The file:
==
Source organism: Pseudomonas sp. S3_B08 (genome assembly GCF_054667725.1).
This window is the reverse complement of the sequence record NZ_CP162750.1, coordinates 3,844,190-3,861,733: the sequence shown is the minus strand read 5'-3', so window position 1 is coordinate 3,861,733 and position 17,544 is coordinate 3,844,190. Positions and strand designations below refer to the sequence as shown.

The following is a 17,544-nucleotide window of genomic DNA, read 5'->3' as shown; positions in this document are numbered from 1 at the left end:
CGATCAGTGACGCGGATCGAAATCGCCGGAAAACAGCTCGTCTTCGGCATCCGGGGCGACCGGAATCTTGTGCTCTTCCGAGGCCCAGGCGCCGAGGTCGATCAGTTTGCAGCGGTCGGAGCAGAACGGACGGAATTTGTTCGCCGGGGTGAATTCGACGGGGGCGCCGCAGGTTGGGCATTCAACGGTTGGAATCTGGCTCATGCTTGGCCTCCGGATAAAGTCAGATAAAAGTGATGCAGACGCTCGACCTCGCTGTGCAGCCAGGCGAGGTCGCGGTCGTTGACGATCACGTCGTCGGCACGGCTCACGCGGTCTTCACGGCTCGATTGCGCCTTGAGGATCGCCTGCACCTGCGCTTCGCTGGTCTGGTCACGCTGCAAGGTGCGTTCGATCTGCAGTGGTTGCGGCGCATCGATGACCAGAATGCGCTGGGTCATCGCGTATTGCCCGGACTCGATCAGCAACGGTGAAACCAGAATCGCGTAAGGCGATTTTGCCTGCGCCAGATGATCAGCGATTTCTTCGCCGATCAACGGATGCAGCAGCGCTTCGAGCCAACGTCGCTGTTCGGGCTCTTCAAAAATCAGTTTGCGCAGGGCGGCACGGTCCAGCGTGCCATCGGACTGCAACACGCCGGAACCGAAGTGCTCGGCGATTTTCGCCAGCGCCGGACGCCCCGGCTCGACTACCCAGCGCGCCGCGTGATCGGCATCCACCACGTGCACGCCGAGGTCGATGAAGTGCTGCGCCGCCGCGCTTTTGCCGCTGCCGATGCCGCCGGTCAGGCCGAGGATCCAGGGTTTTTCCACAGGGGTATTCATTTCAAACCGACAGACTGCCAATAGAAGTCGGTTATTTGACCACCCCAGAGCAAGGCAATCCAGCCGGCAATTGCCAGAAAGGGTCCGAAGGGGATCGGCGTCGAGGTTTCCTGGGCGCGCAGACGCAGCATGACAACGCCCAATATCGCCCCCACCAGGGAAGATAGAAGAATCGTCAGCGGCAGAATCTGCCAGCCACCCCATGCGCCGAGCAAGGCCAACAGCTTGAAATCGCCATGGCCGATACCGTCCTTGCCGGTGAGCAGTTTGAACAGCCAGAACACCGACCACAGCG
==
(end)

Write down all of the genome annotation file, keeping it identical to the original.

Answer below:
Source organism: Pseudomonas sp. S3_B08 (genome assembly GCF_054667725.1).
This window is the reverse complement of the sequence record NZ_CP162750.1, coordinates 3,844,190-3,861,733: the sequence shown is the minus strand read 5'-3', so window position 1 is coordinate 3,861,733 and position 17,544 is coordinate 3,844,190. Positions and strand designations below refer to the sequence as shown.

The following is a 17,544-nucleotide window of genomic DNA, read 5'->3' as shown; positions in this document are numbered from 1 at the left end:
CGATCAGTGACGCGGATCGAAATCGCCGGAAAACAGCTCGTCTTCGGCATCCGGGGCGACCGGAATCTTGTGCTCTTCCGAGGCCCAGGCGCCGAGGTCGATCAGTTTGCAGCGGTCGGAGCAGAACGGACGGAATTTGTTCGCCGGGGTGAATTCGACGGGGGCGCCGCAGGTTGGGCATTCAACGGTTGGAATCTGGCTCATGCTTGGCCTCCGGATAAAGTCAGATAAAAGTGATGCAGACGCTCGACCTCGCTGTGCAGCCAGGCGAGGTCGCGGTCGTTGACGATCACGTCGTCGGCACGGCTCACGCGGTCTTCACGGCTCGATTGCGCCTTGAGGATCGCCTGCACCTGCGCTTCGCTGGTCTGGTCACGCTGCAAGGTGCGTTCGATCTGCAGTGGTTGCGGCGCATCGATGACCAGAATGCGCTGGGTCATCGCGTATTGCCCGGACTCGATCAGCAACGGTGAAACCAGAATCGCGTAAGGCGATTTTGCCTGCGCCAGATGATCAGCGATTTCTTCGCCGATCAACGGATGCAGCAGCGCTTCGAGCCAACGTCGCTGTTCGGGCTCTTCAAAAATCAGTTTGCGCAGGGCGGCACGGTCCAGCGTGCCATCGGACTGCAACACGCCGGAACCGAAGTGCTCGGCGATTTTCGCCAGCGCCGGACGCCCCGGCTCGACTACCCAGCGCGCCGCGTGATCGGCATCCACCACGTGCACGCCGAGGTCGATGAAGTGCTGCGCCGCCGCGCTTTTGCCGCTGCCGATGCCGCCGGTCAGGCCGAGGATCCAGGGTTTTTCCACAGGGGTATTCATTTCAAACCGACAGACTGCCAATAGAAGTCGGTTATTTGACCACCCCAGAGCAAGGCAATCCAGCCGGCAATTGCCAGAAAGGGTCCGAAGGGGATCGGCGTCGAGGTTTCCTGGGCGCGCAGACGCAGCATGACAACGCCCAATATCGCCCCCACCAGGGAAGATAGAAGAATCGTCAGCGGCAGAATCTGCCAGCCACCCCATGCGCCGAGCAAGGCCAACAGCTTGAAATCGCCATGGCCGATACCGTCCTTGCCGGTGAGCAGTTTGAACAGCCAGAACACCGACCACAGCG